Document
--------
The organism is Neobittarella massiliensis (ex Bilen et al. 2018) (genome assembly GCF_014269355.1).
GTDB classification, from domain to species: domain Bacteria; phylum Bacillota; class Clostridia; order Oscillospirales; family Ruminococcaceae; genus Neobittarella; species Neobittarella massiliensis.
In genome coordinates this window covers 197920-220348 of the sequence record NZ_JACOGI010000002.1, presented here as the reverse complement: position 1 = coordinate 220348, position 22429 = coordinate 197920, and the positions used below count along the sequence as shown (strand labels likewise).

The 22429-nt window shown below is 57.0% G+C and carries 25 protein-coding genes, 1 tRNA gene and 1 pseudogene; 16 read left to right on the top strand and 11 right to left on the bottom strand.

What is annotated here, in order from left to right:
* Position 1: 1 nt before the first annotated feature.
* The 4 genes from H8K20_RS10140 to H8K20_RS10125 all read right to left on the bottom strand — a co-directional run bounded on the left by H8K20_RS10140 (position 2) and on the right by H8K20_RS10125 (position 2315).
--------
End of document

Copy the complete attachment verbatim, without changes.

The organism is Neobittarella massiliensis (ex Bilen et al. 2018) (genome assembly GCF_014269355.1).
GTDB classification, from domain to species: domain Bacteria; phylum Bacillota; class Clostridia; order Oscillospirales; family Ruminococcaceae; genus Neobittarella; species Neobittarella massiliensis.
In genome coordinates this window covers 197920-220348 of the sequence record NZ_JACOGI010000002.1, presented here as the reverse complement: position 1 = coordinate 220348, position 22429 = coordinate 197920, and the positions used below count along the sequence as shown (strand labels likewise).

The 22429-nt window shown below is 57.0% G+C and carries 25 protein-coding genes, 1 tRNA gene and 1 pseudogene; 16 read left to right on the top strand and 11 right to left on the bottom strand.

What is annotated here, in order from left to right:
* Position 1: 1 nt before the first annotated feature.
* The 4 genes from H8K20_RS10140 to H8K20_RS10125 all read right to left on the bottom strand — a co-directional run bounded on the left by H8K20_RS10140 (position 2) and on the right by H8K20_RS10125 (position 2315).